The maturation of the single-serve coffee market has Keurig Green Mountain (UNKNOWN:GMCR.DL) turning its attention to cold beverages and it recently unveiled its new machine for crafting sodas, teas, and sparkling waters at home.
Since the cold drinks market dwarfs hot drinks by a five-to-one margin, the coffee maker is betting the new Keurig Kold machine will capitalize on the opportunity and its partnership with Coca-Cola (NYSE:KO) will reignite sales. Yet there's a flaw in the plan and it could cause all of Keurig Green Mountain's efforts to come to naught.
Running hot and cold
Citing data from market research firm IRI, Keurig's presentation to Wall Street analysts earlier this month noted the addressable cold beverage market is worth some $50 billion in annual sales, or five times the size of hot beverages, which generated around $10 billion in sales last year.
The Keurig Kold system, the new counter-top appliance that uses the coffee maker's pod-based technology, aims to tap into that market when launched later this year by offering five key benefits:
- Users get their beverages delivered cold immediately.
- No CO2 canister is needed for carbonation.
- Portion control with one-button ease.
- The system is sustainable.
- It offers a vast selection of brands.
The same but different
There do seem to be benefits to the Keurig model that could give it a competitive advantage over industry leader SodaStream International (NASDAQ:SODA). The lack of a CO2 canister, for example, would be a big plus for those bothered by having to return carbonation units for refills, but since Keurig hasn't revealed just how the fizz will be added to its beverages, it's still an unquantifiable edge.
However, Keurig's branding with Coca-Cola, which took a 16% stake in the coffee maker last year, lends itself to giving consumers a sense of product consistency. Brands tend to want an easily replicable process so that consumers are assured of quality no matter where they go. SodaStream has called such dependability a "trap," and instead prefers variability that comes through "inexact dosing."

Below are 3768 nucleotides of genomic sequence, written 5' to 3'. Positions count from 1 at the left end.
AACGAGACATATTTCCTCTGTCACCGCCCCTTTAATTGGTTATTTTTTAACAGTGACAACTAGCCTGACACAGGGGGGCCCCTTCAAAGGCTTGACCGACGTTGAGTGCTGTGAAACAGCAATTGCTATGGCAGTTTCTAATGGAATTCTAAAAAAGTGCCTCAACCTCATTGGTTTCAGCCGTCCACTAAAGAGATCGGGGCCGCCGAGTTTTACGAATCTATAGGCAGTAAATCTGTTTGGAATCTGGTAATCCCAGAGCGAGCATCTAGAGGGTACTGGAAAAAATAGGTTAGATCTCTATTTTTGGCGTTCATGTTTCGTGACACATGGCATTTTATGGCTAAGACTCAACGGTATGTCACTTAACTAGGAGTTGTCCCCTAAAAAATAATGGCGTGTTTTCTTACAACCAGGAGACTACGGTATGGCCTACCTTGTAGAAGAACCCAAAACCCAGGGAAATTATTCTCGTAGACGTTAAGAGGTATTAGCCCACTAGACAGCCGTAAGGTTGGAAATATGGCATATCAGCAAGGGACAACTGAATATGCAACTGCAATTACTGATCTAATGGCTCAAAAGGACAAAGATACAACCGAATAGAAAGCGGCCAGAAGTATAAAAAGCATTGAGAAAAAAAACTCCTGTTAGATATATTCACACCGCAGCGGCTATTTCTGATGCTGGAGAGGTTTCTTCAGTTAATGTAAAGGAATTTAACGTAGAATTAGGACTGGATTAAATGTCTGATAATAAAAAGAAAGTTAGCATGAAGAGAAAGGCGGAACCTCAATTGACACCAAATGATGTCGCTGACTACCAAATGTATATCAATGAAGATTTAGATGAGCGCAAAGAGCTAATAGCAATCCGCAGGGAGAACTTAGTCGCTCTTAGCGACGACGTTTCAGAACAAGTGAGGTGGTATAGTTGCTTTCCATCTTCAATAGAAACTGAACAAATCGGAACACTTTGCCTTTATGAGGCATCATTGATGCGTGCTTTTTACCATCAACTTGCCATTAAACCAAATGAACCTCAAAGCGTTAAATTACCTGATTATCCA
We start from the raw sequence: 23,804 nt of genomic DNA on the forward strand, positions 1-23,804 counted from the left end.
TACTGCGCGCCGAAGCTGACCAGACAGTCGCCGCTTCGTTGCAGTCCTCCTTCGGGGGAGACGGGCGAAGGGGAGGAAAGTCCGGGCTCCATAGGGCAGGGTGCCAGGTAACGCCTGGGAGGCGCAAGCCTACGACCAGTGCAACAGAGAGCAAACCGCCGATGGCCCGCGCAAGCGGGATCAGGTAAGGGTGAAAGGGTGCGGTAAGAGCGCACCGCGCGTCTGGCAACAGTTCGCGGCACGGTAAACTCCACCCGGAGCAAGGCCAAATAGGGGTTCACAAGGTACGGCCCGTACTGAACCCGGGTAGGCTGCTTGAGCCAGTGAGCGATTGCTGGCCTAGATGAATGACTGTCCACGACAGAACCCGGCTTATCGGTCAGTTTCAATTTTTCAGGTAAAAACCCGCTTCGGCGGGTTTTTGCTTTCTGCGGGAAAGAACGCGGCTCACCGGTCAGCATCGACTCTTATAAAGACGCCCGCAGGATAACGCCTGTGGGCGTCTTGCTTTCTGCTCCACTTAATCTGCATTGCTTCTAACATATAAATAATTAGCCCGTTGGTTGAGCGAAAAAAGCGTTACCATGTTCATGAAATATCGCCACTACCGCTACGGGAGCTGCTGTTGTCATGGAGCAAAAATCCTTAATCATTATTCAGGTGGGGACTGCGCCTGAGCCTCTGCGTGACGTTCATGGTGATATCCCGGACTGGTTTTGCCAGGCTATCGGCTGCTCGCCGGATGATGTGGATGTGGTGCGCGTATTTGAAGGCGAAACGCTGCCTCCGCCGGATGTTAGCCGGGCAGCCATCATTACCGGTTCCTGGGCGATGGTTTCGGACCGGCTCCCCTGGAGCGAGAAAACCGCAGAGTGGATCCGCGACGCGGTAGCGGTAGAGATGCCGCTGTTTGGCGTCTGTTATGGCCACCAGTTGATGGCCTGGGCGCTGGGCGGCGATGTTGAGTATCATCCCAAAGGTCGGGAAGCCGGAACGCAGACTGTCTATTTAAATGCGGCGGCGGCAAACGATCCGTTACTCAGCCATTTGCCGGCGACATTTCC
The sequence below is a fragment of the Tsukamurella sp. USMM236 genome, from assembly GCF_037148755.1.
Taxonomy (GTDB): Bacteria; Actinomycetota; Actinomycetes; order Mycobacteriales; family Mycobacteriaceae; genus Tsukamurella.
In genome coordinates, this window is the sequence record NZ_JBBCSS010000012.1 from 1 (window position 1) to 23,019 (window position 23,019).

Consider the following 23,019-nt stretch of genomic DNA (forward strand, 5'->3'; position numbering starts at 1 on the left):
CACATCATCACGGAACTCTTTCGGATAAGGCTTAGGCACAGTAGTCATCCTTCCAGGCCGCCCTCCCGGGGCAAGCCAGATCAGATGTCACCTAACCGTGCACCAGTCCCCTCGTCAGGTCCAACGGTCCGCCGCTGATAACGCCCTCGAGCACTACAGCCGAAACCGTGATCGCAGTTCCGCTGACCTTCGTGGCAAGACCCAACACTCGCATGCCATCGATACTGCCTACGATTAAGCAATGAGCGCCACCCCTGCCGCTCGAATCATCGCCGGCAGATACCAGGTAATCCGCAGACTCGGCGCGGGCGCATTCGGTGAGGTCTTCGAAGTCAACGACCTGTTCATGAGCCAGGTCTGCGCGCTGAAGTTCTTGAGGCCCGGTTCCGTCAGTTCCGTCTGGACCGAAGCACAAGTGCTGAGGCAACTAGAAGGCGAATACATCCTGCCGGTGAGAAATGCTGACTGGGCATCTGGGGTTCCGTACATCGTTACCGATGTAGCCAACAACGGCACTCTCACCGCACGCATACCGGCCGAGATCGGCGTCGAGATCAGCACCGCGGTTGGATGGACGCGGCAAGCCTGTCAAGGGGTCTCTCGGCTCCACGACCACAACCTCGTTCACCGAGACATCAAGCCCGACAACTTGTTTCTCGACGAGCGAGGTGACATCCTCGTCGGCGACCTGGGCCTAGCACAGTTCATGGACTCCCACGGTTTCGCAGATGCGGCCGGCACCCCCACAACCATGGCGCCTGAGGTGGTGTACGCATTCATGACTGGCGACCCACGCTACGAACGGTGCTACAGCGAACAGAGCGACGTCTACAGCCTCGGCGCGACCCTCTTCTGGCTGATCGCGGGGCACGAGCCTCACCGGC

SodaStream is also trialing a branding partnership with PepsiCo (NASDAQ:PEP), but early reports suggest there remains uncertainty over how successful it is and whether it will expand beyond the three test markets it's currently in.
Personalization is important, but maybe not when you're trying to sell a machine as delivering a Coke or Pepsi at home. Still, Keurig has a number of brands now in its portfolio, and last month also signed up DrPepper Snapple Group (NYSE:KDP), lending credence to the idea its pods can deliver true-to-type flavor.
A big fish in a smaller pond
Yet the biggest hurdle for Keurig Green Mountain to surmount before it can succeed in the cold beverage market is the DIY niche its targeting may have already been saturated by SodaStream while the overall market for soda is in decline.
SodaStream sales are in free fall with starter kits plunging 34% last quarter and flavoring sales tumbling 38%. While CO2 units posted a 17% gain year over year, that's only half the 34% rise in sales it enjoyed in the third quarter of 2013, its peak sales period.
That could be because soda sales in general are in decline. Carbonated cola volumes in the U.S. tumbled from 28 billion liters in 2009 to 24.7 billion liters in 2013, according to the market researchers at Euromonitor, which is underscored by the continued erosion in volumes at both Coke and Pepsi. Worse has been the collapse in diet soda sales as concern escalates over the use of artificial sweeteners.
With soda being a market in decline, and one that's already heavily serviced by a limp SodaStream, a new machine coming to market has little apparent chance of making a big impact. Even with teas and sparkling waters, it's a very limited space.
A chilly reception
I've already said I think there's a bigger market in at-home adult beverage machines, a niche two new upstarts are trying to corner, and perhaps Keurig should considered buying one of them. But it just doesn't appear cold drinks will be heating up the coffee maker's bottom line.
For investors, this means that Keurig Green Mountain stock may not regain the record highs it hit late last year. No doubt the coffee maker has proved resilient beyond the expectations of its critics, but this foray into a new market could leave it frozen out in the end.